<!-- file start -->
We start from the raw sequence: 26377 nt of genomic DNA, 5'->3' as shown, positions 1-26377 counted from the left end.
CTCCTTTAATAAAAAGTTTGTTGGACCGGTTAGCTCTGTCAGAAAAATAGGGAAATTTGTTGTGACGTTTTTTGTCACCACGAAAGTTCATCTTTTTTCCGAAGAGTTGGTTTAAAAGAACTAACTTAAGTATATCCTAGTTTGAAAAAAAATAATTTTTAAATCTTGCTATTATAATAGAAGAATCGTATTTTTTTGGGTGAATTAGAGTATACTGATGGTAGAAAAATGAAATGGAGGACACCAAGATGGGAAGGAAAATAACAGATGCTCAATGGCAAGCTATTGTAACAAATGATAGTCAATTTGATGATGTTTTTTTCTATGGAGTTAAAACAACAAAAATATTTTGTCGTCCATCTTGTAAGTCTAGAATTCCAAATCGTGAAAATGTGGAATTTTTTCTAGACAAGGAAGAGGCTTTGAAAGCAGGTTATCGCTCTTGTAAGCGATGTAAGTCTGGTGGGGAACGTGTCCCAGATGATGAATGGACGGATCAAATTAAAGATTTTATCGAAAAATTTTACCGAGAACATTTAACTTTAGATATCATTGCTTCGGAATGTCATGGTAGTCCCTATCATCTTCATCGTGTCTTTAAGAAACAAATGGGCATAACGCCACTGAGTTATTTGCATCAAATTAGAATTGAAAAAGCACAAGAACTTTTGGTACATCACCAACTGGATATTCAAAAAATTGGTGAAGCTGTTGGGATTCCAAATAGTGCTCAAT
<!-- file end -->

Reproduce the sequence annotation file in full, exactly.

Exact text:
We start from the raw sequence: 26377 nt of genomic DNA, 5'->3' as shown, positions 1-26377 counted from the left end.
CTCCTTTAATAAAAAGTTTGTTGGACCGGTTAGCTCTGTCAGAAAAATAGGGAAATTTGTTGTGACGTTTTTTGTCACCACGAAAGTTCATCTTTTTTCCGAAGAGTTGGTTTAAAAGAACTAACTTAAGTATATCCTAGTTTGAAAAAAAATAATTTTTAAATCTTGCTATTATAATAGAAGAATCGTATTTTTTTGGGTGAATTAGAGTATACTGATGGTAGAAAAATGAAATGGAGGACACCAAGATGGGAAGGAAAATAACAGATGCTCAATGGCAAGCTATTGTAACAAATGATAGTCAATTTGATGATGTTTTTTTCTATGGAGTTAAAACAACAAAAATATTTTGTCGTCCATCTTGTAAGTCTAGAATTCCAAATCGTGAAAATGTGGAATTTTTTCTAGACAAGGAAGAGGCTTTGAAAGCAGGTTATCGCTCTTGTAAGCGATGTAAGTCTGGTGGGGAACGTGTCCCAGATGATGAATGGACGGATCAAATTAAAGATTTTATCGAAAAATTTTACCGAGAACATTTAACTTTAGATATCATTGCTTCGGAATGTCATGGTAGTCCCTATCATCTTCATCGTGTCTTTAAGAAACAAATGGGCATAACGCCACTGAGTTATTTGCATCAAATTAGAATTGAAAAAGCACAAGAACTTTTGGTACATCACCAACTGGATATTCAAAAAATTGGTGAAGCTGTTGGGATTCCAAATAGTGCTCAAT